When licensed educators are sanctioned by the state, the public is left in the dark — unless the infraction makes the news. No detail can be found in the online license of the educator, save for a simple note that there has been action taken.
To find out how your local educator — superintendent or otherwise — has run afoul of the rules, “someone is going to have to do some footwork,” said Doug Phillips, director of educator investigations for the state’s Texas Education Agency.
The TEA is hoping to change that in the near future by linking to the documents that resulted in action against a license. The practice would be similar to how Florida handles its orders against medical professionals who commit infractions.
There, each case number links directly to the charging documents and the resolution of the complaint.
The reason this hasn’t been done with Texas educators is the federal requirement for web accessibility, said TEA spokeswoman DeEtta Culbertson.
“This is something we need to address in the future, and we need to put something up on the web about how each sanction was completed, ” Culbertson said. “At the same time, we have to accommodate screen readers for people with disabilities.”
The quality of material received in some cases is lacking and can’t always be converted to a readable text format, she said.
There are federal rules regarding the web, access and the disabled for those agencies receiving federal dollars. For PDFs, federal guidelines suggest converting to text-based formats.
Educator licenses in Texas can be searched through a portal on the state education agency’s website. The information is limited to date, license type, status and number. Sanctions appear at the bottom of the page, and range from reprimands to revocations. But without a comprehensive dive into various portals on the state’s web site, there is nothing more to be determined unless the infraction hit the news.
“In theory, you should be able to link to these orders,” Phillips said.
Disciplinary cases are heard by the State Board for Educator Certification during its five annual meetings (most recent cases heard here).
The cases are not search friendly, Phillips acknowledges, and linking to them would give the public an ability to see how the system works, as well as the ability to see if any of their local educators were in trouble.
In many cases, the public never hears of the complaints filed against teachers. It requires seeking out the agenda for the meeting of the State Board for Educator Certification, finding the separate disciplinary case section, downloading it, and then conducting an internet search with the right keywords to find an individual and the trouble, provided it was made public.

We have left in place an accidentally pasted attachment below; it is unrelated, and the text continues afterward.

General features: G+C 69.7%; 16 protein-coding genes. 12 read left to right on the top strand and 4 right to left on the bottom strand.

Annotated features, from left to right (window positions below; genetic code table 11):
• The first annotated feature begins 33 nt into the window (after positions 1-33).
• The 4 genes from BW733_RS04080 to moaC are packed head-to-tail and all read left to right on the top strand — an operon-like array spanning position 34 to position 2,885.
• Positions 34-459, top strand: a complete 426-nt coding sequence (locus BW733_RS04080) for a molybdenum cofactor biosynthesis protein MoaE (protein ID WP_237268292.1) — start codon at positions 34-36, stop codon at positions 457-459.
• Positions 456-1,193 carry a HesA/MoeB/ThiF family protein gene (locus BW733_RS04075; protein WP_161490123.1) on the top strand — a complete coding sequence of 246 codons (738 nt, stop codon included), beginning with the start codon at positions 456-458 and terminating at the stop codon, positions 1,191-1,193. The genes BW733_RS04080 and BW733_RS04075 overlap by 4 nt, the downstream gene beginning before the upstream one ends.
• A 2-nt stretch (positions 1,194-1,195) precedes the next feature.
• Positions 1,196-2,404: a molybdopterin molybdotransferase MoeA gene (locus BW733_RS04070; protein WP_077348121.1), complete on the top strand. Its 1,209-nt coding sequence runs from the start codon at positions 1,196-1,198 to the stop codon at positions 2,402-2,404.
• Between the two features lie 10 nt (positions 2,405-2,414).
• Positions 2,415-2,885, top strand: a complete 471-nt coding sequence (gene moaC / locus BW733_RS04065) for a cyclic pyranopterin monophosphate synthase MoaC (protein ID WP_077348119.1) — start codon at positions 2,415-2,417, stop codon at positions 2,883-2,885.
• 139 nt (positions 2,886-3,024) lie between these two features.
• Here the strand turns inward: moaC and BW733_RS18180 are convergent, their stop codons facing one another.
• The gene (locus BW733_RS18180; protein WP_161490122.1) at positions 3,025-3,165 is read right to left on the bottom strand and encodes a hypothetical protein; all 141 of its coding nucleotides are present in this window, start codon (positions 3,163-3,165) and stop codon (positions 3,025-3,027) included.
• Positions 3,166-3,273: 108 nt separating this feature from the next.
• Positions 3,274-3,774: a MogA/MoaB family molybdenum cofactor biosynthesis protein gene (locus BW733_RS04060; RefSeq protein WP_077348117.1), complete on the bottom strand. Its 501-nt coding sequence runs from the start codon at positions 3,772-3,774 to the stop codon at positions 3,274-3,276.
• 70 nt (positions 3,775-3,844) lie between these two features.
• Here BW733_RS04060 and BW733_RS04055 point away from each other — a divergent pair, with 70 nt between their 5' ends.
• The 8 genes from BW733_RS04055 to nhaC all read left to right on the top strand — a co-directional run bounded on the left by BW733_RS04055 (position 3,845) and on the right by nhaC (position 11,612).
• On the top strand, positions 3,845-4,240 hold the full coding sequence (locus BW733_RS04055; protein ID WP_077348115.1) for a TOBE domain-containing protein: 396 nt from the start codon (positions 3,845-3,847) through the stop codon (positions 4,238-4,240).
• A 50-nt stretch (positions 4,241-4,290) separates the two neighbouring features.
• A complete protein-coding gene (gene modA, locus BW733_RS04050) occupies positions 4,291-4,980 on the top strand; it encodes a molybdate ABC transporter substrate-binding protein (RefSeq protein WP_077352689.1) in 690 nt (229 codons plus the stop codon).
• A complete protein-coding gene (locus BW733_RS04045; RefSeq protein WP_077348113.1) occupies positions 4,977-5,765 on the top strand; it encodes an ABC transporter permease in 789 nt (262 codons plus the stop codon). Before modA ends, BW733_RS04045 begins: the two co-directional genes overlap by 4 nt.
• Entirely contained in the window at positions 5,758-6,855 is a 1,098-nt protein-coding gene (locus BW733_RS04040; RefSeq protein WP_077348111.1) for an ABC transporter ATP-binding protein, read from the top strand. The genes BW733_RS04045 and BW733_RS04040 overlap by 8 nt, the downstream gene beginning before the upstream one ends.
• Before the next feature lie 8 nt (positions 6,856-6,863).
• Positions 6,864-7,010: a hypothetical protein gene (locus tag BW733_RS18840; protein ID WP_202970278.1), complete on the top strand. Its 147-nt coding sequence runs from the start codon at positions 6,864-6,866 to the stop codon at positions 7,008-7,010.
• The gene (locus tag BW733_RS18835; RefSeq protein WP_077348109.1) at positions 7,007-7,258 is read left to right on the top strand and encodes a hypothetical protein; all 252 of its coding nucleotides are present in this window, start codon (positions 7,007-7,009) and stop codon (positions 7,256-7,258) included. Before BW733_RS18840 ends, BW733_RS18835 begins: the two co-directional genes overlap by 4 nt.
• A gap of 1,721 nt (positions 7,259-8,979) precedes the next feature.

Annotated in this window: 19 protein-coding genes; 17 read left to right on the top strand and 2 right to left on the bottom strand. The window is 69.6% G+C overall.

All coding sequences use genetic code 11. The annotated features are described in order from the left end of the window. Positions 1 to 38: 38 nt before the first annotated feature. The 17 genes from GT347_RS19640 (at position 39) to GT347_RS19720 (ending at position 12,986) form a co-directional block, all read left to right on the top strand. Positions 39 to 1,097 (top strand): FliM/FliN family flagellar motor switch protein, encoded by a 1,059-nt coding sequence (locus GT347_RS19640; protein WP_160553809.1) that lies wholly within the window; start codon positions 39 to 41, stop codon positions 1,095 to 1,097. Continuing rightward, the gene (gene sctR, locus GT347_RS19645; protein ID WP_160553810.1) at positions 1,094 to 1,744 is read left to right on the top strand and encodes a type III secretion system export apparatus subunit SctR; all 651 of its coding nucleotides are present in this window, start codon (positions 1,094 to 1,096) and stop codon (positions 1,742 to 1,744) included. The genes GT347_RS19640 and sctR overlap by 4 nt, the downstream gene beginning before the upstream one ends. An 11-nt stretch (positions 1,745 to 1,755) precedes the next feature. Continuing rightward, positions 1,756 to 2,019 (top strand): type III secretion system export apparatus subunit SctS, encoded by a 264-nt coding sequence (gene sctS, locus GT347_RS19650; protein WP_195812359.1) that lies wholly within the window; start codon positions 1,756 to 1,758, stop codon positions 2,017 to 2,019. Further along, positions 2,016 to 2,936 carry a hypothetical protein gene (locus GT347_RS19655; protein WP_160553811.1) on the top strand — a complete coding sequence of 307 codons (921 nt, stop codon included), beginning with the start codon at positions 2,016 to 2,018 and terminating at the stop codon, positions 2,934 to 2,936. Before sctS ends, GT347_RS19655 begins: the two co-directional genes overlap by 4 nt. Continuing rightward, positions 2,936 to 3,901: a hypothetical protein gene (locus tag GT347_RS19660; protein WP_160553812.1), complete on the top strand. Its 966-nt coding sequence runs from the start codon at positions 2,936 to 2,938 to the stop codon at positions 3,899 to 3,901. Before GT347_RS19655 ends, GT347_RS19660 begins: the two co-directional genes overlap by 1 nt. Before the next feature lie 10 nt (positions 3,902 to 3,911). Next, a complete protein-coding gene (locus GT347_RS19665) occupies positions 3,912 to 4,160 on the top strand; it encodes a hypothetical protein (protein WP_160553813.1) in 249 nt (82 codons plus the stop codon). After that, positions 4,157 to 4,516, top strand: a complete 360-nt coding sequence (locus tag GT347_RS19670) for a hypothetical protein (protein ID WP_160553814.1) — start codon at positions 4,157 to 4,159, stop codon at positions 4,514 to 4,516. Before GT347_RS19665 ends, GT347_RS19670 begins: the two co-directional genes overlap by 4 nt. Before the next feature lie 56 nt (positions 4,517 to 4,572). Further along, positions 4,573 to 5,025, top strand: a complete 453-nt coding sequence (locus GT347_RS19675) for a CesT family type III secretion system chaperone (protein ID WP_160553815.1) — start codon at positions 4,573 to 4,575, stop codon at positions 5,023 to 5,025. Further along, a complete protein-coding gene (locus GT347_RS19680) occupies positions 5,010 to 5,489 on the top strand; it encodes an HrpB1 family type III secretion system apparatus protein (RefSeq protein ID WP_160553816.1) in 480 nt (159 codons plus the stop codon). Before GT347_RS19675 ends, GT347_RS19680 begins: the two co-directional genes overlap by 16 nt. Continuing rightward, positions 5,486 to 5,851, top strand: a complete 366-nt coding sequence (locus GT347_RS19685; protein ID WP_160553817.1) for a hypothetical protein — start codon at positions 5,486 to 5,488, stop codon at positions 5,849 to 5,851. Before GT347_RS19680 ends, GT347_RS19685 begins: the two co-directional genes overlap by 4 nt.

Coming across a name and seeing they are going before the state disciplinary board without more research can potentially lead to false assumptions of bad behavior. A link on the license would explain the misdeed.
One of the state’s teacher advocacy groups feels the system works as it is.
“These documents are available upon public records request to [the State Board for Educator Certification],” said Julie Leahy, staff attorney for the Texas Classroom Teachers Association. “We question whether it would be a good use of resources to update and maintain a database of this sort.”
Leahy said the details of most sanctions are already available. And in the cases of the most severe misdeeds, those licenses are revoked, “so that individual is not going to be in a classroom.”
To avoid the practice of hiring teachers who might pose a problem, “we would expect that there would be questions about this individual’s certification when they are hired.”
Advocates for educators in trouble say they already have an uphill battle.
“If I am working out a separation agreement, I want to keep it as quiet as I can,” said Tiger Hanner, an attorney who represents educators in trouble. “I don’t want their story all over the news, I want to keep my client employable.”
On the other hand, linking to exactly what the reason for the discipline was can avoid wild speculating and “as long as it doesn’t create more confusion and can even clarify things, by all means, they should post it,” said Rob D’Amico, a spokesman for the Texas American Federation of Teachers. “It would benefit both the public and educators.”
The public should decide how much information it wants, said David Thompson, an education leadership professor at the University of Texas-San Antonio.
“It’s a local decision that should be made by the elected officials,” Thompson said. “They are the best regulators of those things.”
He added that regulation and transparency would be more of an issue if the electorate were more active in school issues. “The more engaged our citizenry are in local school district issues, the better off we are,” Thompson said.
Last month, the troubled Edgewood Independent School District outside of San Antonio began a search for a new superintendent when Superintendent Emilio Castro resigned after harassment allegations.
Steve Miller can be reached at [email protected].